Following the completion of our Peer Counsellor Training, we were delighted to be in a position to be able to take on 5 new staff members and in April we welcomed Gloria, Watson, Sandra, Temi and Lameck to our team. Hailing from Congo DRC, Zimbabwe, Nigeria and Malawi respectively, together the 5 bring a range of new skills and experience to AMP and we are very excited to have them on board. We are already very proud of what they, and the other, participants achieved in their training and we are confident that together we will go from strength to strength.
As luck would have it, our new staff members joined AMP just prior to Africa Day on 25th May 2015 and what better way to mark the day than celebrate the African unity and diversity in our own organisation. To celebrate, the team were hosted at Gahlia’s house where Murray Kilgour very kindly facilitated a strategic session focussing on AMP’s values both in terms of our work with our beneficiaries but also within our own team and with all other stakeholders.
From my personal experience working as a peer counsellor I have learned a lot and also seen how the programme has assisted vulnerable refugee and migrant women. In sharing our life stories in the support group, I’ve seen how many women get strength from their peers and the stories of hardship and challenges. I have also noticed that many of the women need information about how to manage their lives in South Africa and they need support.
Many women were touched by the topic ‘Loss Grief and Healing’ which we address in one of the support group sessions. Most of them could relate to the topic and could identify at which stage they were at in the process. For example, one lady who joined the group didn’t want to talk to anyone in the beginning. She was angry at everyone after the loss of her husband, her identify, and her family. She was so distressed that she could not even take care of herself. After discussing this topic, she agreed to finally share her story and her problem and open her heart to let go what was driving her mad. She was able to reconnect to the world.
In early April, AMP held our very first follow-up session for previous participants of our Peer Support Group Programme. As part of our M&E cycle, AMP has incorporated 3-month follow up sessions into the structure of our Support Group Programme to enable us to evaluate the longer term impact that the programme has had on our participants – thus helping us determine whether the assistance we provide in our support groups is sustainable.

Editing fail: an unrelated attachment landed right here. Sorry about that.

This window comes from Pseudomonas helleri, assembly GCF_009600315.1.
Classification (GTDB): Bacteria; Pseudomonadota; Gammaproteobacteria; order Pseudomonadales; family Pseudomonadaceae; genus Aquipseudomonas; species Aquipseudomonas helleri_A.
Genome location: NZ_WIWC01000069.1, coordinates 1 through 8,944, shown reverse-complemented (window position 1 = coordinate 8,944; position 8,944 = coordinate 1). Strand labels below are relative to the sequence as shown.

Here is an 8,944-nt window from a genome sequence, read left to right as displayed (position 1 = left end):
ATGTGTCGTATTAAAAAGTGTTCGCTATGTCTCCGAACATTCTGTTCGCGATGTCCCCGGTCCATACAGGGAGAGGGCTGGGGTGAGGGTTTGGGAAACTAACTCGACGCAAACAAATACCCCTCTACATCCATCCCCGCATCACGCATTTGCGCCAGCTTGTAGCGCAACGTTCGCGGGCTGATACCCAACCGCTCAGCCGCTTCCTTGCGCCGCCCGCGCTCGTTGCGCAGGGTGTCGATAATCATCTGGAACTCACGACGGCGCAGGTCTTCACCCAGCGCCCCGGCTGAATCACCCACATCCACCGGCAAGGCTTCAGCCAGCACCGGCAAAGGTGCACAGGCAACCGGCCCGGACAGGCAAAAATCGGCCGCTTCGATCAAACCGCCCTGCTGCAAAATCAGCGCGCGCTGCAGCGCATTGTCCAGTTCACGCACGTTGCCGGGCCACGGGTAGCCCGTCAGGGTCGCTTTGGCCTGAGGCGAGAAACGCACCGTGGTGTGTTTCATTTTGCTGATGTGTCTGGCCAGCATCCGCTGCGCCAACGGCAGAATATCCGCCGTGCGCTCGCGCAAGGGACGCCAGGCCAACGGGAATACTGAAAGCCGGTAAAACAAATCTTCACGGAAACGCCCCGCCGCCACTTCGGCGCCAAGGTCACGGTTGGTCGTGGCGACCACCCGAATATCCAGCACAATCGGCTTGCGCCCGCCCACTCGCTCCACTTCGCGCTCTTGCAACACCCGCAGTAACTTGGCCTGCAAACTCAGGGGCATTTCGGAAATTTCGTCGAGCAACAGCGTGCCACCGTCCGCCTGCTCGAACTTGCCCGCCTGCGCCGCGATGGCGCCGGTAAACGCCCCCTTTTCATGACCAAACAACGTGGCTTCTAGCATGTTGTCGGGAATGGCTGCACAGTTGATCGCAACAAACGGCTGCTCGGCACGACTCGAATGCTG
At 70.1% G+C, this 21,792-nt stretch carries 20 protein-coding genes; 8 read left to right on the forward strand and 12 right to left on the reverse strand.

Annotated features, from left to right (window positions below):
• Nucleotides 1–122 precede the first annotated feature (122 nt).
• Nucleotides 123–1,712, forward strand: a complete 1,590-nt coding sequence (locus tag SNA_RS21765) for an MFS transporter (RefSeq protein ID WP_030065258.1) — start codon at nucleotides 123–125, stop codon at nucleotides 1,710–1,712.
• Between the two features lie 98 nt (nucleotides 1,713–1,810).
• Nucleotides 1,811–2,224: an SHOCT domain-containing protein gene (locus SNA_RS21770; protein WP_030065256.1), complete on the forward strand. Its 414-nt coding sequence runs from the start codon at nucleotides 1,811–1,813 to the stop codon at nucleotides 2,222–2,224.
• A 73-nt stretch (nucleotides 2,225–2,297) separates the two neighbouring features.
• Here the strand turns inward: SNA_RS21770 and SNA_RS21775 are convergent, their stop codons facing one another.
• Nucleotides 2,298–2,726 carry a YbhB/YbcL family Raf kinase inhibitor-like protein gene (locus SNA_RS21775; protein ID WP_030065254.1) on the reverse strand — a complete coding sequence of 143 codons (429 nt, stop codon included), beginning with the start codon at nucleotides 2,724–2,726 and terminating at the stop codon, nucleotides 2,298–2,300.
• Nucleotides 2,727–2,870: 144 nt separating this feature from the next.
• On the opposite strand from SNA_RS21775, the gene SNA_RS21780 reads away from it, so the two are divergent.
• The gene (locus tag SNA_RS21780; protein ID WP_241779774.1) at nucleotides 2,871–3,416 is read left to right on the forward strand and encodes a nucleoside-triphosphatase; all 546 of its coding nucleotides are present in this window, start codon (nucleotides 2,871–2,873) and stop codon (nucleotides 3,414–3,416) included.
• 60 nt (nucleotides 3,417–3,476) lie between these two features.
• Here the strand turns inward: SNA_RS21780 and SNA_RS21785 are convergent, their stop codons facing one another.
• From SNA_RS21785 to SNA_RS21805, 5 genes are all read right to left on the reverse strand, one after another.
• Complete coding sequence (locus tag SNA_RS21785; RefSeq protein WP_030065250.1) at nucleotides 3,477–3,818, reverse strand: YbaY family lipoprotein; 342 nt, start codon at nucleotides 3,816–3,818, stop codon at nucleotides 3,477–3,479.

We invited all of the members from the seven groups that ran from September-December 2014 to come back and share with us how the programme continues to make an impact in their lives even after the intervention has completed, if at all. The feedback we received via questionnaires and focus groups from those who did attend was very encouraging.
As one of very few organisations working with migrants and refugees in Cape Town and even in South Africa, we often receive enquiries and requests from students and researchers wishing to work with us as part of their research. In particular, researchers often wish to interview our peer counsellors and/or our beneficiaries. At AMP, we really value the essential role that academic research plays in influencing policy and impacting change in the fields or refugee affairs and migration and so we feel our role in participating and assisting in research is essential and important. There are however times and ways in which participation and assistance in research is not beneficial and in worst cases, even causes harm but in other cases, wastes valuable and limited resources. As such, it is important for AMP to have a clear policy as to how we, as an organisation, engage with research so as to optimise success and most importantly, protect our employees and beneficiaries.
To this end, AMP has recently worked with, and been assisted by, Theresa Alfaro Velcamp and Rob Mc Laughlin both from the University of Cape Town who have developed an extremely helpful checklist for collaboration in research.
The recent wave of xenophobic violence that swept through the country has placed the plight of refugees and migrants in South Africa very much in the public eye as the nation watched in horror as people were killed, hurt, displaced and frightened. Even now, though much of the violence has subsided, Operation Fiela is in full swing and news of aggressive raids and arrests of foreigners assault us almost daily. Additionally, although other mass violence may have been quelled, we know that isolated incidents and threats of xenophobic violence still take place regularly and unpredictably. As a result, foreigners in South Africa including our beneficiaries and many of our staff, find themselves feeling anxious and frightened - feeling at risk as they go about their daily lives.
As a team, our hearts go out to all of those people who have been affected by xenophobic violence. We stand together for our brothers and sisters from other countries and we lend our deep care and concern to those who are hurt and scared; and to those for whom this experience evokes the trauma of the horrendous experiences which caused them to flee their home countries.